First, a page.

This configuration—indicating a larger bifurcation angle—and an aspect ratio greater than 1.6 both point to increased rupture risk, researchers say.
Both greater aspect ratio and larger bifurcation angle appear to strongly predict rupture of bifurcation-type basilar artery tip aneurysms, according to a small, retrospective Japanese study. The added risk stems from these factors’ effects on wall shear stress and aneurysmal hemodynamics.
Advancing technology is making unruptured aneurysms easier to identify. What lags behind is the ability to determine which of these aneurysms will cause patients no significant difficulty during their lifetimes and which will rupture, producing substantial mortality and morbidity risk. Lacking a reliable method of identifying the most at-risk aneurysms, clinicians are often faced with considerable uncertainty over how to counsel patients whose unruptured aneurysms are identified incidentally.
“The treatment of unruptured aneurysms is not a 100% risk-free option,” write the authors, led by Sherif Rashad, MD, (Kohnan Hospital, Sendai, Japan). It carries “3% mortality and 15% morbidity rates for surgical treatment and 2% morbidity and 5% mortality rates for endovascular intervention,” they say.
Factors that have been shown to influence rupture risk include the patient-related features of age, ethnicity, and smoking status, as well as morphometric features such as aspect ratio, bottleneck ratio, bleb formation, neck deviation, inflow angle, and aneurysm volume/ostium ratio.
Identifying Static Aneurysmal Features
“Measuring the simple bifurcation configuration may be a useful predictor of a cerebral aneurysm’s hemodynamics and tendency to rupture,” write the authors, who note that previous research has only looked at the predictive value of the bifurcation angle in combination with other aneurysmal features that change after rupture. This, they say, can limit the interpretation of those findings.
In their study published online March 10, 2017, ahead of print in the Journal of Neurosurgery, Rashad et al set out to develop a classification system of bifurcation aneurysms that would help predict the risk of rupture based on features that do not change once rupture occurs. They retrospectively reviewed their hospital database to identify 71 patients with basilar tip cerebral aneurysms (22 ruptured and 19 unruptured) treated surgically or endovascularly between 2008 and 2015. They acquired 3D rotational angiographic data and used both 3D stereolithography models and computational fluid dynamic analysis to determine multiple morphometric and hemodynamic features of the aneurysms.
Univariate analysis revealed that aspect ratio, bifurcation angle, bottleneck ratio, and inflow coefficient were all significantly correlated with a ruptured status. Logistic regression analysis showed, however, that only aspect ratio (P = 0.002) and bifurcation angle (P = 0.034) independently predicted rupture status.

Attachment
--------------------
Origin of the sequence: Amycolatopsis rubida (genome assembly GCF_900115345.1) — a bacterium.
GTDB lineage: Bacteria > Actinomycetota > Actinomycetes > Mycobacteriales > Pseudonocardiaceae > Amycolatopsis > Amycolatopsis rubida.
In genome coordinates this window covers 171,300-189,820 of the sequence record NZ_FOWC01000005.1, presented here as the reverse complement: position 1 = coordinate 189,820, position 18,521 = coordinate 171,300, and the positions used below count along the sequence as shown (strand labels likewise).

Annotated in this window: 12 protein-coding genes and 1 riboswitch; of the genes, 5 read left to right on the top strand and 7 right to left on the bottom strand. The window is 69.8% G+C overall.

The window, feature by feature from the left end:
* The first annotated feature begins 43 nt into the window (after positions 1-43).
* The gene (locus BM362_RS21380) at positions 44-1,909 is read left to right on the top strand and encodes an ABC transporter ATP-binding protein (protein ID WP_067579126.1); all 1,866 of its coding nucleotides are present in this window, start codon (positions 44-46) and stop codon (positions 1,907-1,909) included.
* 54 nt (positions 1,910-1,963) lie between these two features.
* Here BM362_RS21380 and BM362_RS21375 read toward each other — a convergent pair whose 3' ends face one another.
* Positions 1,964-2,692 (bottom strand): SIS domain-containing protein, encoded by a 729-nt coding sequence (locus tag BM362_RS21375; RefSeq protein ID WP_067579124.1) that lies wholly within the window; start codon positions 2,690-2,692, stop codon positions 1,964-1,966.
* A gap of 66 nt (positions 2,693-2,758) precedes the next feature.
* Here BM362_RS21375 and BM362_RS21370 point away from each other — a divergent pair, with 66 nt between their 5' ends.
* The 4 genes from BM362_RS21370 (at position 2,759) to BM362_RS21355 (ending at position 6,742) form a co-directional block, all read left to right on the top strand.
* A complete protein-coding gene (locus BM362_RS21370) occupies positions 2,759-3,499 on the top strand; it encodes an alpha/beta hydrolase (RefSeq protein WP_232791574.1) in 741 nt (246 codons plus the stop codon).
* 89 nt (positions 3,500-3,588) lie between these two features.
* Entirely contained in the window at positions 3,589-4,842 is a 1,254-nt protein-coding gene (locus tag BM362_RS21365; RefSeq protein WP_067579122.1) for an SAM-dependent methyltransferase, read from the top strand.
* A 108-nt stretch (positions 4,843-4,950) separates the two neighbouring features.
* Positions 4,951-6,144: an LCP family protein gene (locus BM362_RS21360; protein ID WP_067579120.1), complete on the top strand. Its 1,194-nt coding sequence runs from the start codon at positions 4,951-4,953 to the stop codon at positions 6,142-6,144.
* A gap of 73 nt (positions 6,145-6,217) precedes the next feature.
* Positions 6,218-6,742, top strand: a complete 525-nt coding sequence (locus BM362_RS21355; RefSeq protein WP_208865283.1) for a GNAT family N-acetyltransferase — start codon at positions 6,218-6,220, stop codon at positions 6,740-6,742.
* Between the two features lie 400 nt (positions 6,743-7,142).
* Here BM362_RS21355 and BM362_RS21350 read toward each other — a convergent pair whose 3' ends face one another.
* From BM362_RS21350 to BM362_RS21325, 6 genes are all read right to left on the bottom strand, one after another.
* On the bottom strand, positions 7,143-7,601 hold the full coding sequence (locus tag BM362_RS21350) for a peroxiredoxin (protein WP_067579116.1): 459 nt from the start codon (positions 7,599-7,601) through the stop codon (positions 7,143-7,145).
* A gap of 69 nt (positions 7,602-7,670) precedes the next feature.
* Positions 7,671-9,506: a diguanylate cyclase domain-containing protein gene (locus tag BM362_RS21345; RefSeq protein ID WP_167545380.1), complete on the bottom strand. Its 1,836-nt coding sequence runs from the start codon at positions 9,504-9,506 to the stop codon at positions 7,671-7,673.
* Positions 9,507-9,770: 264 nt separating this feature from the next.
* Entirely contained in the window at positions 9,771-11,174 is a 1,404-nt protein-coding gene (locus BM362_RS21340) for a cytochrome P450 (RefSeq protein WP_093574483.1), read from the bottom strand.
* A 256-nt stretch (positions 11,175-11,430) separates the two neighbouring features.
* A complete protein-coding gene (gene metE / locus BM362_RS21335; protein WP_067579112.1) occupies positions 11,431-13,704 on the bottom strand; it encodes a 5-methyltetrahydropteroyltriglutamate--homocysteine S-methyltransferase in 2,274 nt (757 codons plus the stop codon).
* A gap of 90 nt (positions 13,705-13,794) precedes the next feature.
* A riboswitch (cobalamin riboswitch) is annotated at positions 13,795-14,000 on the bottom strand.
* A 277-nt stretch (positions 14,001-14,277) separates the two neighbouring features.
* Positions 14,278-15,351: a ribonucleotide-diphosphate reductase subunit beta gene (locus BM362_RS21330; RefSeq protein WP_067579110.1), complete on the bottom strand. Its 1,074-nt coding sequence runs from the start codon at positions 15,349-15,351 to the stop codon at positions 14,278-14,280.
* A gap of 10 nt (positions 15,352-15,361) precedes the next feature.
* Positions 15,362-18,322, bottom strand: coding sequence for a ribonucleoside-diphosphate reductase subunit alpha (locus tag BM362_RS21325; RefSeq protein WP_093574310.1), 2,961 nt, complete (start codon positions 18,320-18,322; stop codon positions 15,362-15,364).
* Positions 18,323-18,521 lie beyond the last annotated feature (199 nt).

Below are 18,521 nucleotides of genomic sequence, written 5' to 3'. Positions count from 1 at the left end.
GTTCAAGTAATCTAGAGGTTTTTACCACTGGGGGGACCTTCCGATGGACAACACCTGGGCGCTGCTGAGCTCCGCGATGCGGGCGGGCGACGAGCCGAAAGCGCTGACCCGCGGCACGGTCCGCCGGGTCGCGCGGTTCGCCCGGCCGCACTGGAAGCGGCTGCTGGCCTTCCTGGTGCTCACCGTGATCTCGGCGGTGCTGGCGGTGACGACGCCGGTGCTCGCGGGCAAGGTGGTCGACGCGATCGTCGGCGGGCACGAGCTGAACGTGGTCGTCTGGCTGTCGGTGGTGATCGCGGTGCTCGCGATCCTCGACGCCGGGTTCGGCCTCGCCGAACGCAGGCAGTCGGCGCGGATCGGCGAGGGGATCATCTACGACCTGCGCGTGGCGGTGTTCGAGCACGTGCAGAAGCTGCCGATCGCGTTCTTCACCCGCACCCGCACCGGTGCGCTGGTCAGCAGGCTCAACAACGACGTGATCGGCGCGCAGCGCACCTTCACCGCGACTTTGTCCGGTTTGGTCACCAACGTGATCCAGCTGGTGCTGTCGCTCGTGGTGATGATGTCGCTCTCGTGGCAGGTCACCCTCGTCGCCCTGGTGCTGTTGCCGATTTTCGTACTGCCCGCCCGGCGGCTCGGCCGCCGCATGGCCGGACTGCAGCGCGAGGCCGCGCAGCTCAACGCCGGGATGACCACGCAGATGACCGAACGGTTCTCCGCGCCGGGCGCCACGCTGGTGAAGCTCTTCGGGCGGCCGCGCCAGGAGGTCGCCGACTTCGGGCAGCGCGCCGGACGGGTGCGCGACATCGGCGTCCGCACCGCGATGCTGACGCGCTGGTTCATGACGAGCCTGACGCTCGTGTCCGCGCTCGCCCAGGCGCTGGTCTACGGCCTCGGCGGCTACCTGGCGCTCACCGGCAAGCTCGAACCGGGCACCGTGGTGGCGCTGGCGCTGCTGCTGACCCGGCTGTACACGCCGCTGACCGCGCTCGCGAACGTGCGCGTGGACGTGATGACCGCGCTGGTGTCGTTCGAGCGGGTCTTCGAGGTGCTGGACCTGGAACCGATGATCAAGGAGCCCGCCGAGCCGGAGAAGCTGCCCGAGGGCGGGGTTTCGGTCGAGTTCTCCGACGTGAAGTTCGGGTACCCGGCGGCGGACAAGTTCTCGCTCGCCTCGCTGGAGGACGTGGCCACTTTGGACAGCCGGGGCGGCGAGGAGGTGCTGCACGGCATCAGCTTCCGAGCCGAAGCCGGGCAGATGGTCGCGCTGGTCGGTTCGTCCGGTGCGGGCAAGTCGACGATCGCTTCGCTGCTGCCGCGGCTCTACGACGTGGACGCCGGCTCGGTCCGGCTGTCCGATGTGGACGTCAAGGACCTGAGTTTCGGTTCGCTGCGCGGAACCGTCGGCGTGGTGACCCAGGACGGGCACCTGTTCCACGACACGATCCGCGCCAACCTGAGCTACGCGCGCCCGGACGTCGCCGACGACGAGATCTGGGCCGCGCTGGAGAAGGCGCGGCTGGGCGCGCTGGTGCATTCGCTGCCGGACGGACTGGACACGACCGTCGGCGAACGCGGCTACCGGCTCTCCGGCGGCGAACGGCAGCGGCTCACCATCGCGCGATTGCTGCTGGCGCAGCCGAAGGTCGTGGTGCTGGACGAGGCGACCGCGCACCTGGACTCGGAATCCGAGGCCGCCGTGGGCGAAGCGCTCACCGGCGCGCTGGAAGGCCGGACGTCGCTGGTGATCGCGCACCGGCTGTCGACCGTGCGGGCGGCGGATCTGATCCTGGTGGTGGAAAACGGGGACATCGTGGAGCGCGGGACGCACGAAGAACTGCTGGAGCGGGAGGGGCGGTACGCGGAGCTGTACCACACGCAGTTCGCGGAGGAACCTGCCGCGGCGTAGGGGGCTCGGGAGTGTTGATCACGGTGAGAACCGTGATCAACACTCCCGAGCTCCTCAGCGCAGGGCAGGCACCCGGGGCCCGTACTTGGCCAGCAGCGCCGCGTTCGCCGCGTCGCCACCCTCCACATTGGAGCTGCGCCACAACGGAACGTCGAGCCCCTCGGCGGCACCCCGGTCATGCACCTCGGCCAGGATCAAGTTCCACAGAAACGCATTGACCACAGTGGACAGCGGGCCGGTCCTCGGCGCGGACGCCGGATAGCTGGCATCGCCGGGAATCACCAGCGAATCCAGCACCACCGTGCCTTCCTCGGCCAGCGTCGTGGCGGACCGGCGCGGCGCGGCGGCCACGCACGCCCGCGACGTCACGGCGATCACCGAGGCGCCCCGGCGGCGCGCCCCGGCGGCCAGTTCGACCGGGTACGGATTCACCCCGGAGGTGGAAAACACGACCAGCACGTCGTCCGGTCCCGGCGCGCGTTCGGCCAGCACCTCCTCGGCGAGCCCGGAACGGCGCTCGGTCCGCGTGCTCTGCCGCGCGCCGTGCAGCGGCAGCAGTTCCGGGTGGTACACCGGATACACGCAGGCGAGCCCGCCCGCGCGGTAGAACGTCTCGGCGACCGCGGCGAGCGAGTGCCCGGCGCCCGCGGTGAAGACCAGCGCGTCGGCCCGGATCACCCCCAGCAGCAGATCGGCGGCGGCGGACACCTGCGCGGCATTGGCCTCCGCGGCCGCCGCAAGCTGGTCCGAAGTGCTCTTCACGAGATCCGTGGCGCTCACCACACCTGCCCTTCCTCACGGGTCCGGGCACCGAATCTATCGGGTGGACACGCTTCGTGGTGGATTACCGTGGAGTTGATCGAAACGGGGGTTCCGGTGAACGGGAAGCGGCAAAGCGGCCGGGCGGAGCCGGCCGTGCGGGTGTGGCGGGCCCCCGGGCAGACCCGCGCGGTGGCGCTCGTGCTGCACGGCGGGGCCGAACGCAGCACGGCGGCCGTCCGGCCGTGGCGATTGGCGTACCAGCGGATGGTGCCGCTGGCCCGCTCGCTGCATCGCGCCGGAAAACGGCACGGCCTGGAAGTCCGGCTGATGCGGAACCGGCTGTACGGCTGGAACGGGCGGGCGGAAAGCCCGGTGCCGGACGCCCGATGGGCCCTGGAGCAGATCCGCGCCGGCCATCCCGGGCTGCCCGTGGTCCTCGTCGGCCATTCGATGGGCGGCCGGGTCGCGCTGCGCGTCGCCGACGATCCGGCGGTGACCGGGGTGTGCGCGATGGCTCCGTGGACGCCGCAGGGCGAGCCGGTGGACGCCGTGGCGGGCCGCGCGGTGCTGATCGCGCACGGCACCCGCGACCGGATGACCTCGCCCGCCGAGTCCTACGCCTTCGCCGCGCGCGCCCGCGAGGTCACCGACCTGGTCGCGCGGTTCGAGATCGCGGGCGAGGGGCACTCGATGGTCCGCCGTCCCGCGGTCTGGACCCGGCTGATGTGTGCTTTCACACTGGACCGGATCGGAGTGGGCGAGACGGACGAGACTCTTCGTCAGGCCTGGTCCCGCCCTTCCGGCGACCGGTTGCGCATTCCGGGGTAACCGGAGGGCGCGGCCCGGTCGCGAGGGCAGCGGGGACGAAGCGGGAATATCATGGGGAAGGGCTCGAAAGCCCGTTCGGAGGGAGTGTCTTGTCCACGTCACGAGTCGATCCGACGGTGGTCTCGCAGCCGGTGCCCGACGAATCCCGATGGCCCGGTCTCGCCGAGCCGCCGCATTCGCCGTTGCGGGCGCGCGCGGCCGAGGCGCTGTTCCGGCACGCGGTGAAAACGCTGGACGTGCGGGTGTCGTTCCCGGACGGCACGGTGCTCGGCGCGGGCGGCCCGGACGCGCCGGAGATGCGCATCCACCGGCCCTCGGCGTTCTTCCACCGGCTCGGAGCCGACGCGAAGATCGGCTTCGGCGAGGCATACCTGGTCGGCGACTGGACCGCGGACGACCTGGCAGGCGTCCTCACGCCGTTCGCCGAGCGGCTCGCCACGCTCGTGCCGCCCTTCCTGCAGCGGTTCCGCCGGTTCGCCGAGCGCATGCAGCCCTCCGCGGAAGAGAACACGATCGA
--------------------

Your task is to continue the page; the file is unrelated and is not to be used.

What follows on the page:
The aneurysm features interacted with each other. Notably, bifurcation angle was inversely correlated with inflow coefficient (P < 0.0005), which in turn correlated directly with mean (P = 0.028) and maximum (P = 0.014) wall shear stress. The authors interpreted this to mean that “a larger bifurcation angle (“hands up” configuration) causes aneurysms to rupture at a smaller size as compared with a smaller bifurcation angle (“hands down” configuration).”
In addition, aspect ratio was inversely correlated with mean (P = 0.012) and minimum (P = 0.018) wall shear stress. Rashad and colleagues write that this “may explain why a larger aspect ratio is related to the rupture of aneurysms.”
“Aspect ratio and bifurcation angle had the strongest effects on rupture status mediated via [wall shear stress] lowering inside the aneurysm, whether as a direct consequence in the case of the aspect ratio or via the effect on inflow in the case of the bifurcation angle,” they write. “Given our results, the presence of [a hands up] configuration and/or aspect ratio more than 1.6 should prompt immediate treatment in patients with bifurcation aneurysms.”
Rashad S, Sugiyama SI, Niizuma K, et al. Impact of bifurcation angle and inflow coefficient on the rupture risk of bifurcation type basilar artery tip aneurysms. J Neurosurg. 2017;Epub ahead of print.
Rashad reports no relevant conflicts of interest.
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